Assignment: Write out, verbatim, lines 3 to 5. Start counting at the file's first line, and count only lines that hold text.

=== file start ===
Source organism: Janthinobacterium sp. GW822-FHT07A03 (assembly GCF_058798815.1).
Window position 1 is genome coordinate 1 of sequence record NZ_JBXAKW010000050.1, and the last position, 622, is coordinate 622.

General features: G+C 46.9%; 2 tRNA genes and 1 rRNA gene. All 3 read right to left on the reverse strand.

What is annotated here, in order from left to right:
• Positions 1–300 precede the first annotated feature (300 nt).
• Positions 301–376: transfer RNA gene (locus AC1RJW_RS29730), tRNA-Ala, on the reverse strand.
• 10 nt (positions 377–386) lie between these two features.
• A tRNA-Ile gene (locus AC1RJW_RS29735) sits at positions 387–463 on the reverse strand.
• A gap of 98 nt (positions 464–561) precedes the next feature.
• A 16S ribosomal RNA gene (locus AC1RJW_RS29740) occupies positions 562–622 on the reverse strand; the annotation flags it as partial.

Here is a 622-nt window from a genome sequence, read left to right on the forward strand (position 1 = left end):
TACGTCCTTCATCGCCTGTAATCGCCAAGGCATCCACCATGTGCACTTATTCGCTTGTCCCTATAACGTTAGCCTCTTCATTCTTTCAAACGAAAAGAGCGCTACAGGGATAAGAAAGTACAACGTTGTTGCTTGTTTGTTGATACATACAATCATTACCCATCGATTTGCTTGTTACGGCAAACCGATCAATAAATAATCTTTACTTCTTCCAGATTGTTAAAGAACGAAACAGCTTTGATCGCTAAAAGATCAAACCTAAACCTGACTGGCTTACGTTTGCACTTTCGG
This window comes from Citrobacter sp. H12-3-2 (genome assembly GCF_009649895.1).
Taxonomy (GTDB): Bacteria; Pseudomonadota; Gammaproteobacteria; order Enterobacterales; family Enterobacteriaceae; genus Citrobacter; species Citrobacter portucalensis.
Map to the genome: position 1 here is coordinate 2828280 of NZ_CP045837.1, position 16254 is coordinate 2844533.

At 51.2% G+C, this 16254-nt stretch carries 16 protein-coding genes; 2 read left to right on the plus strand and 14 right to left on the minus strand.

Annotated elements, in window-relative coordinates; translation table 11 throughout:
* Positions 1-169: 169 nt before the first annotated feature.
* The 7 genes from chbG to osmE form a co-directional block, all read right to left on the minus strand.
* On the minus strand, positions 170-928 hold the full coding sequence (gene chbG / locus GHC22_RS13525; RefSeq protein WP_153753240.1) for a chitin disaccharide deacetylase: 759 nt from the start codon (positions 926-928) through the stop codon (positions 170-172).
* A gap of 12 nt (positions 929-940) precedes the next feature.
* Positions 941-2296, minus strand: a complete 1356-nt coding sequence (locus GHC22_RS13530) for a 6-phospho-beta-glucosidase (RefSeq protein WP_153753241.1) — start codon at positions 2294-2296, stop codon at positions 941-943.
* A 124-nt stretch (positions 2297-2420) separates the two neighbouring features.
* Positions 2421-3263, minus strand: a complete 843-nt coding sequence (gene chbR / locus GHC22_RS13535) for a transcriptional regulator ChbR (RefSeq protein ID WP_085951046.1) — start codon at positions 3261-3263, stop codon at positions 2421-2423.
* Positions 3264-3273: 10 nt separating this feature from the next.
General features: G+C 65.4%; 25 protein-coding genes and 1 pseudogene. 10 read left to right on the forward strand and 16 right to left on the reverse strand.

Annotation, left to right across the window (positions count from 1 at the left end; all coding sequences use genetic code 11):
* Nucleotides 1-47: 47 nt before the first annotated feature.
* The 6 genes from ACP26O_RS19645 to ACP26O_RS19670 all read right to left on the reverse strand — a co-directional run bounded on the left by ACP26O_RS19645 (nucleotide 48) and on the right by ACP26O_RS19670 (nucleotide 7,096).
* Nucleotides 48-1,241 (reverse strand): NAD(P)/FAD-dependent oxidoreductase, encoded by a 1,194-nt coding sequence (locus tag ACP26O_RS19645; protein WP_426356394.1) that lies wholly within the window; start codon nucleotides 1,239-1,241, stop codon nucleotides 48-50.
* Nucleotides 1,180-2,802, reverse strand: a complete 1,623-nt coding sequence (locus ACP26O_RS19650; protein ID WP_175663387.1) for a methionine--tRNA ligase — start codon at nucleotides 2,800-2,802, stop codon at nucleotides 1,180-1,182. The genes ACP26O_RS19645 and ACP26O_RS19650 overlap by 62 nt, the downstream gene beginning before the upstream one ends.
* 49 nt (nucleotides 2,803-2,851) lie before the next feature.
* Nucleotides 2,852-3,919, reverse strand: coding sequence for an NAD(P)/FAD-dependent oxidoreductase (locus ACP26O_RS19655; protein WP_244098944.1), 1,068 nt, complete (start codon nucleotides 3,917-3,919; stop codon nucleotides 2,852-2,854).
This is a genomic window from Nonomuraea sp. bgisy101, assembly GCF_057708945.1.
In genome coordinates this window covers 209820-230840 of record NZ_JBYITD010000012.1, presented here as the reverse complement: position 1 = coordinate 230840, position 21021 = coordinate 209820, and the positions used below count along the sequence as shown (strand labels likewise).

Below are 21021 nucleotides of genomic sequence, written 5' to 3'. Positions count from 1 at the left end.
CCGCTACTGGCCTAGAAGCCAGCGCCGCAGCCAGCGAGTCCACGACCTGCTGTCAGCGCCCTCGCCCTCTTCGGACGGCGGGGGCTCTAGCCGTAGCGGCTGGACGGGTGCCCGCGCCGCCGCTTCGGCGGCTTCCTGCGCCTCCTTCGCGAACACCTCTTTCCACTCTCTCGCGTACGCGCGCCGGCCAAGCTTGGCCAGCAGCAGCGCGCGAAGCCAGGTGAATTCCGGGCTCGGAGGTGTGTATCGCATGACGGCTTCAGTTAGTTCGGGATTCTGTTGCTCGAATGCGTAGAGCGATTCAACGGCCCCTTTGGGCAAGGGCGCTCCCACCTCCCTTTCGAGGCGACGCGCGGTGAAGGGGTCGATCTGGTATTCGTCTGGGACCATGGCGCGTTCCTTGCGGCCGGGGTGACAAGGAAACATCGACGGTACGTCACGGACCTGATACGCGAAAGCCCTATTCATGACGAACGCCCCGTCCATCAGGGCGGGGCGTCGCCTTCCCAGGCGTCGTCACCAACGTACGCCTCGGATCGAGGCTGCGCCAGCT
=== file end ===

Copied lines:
General features: G+C 46.9%; 2 tRNA genes and 1 rRNA gene. All 3 read right to left on the reverse strand.

What is annotated here, in order from left to right:
• Positions 1–300 precede the first annotated feature (300 nt).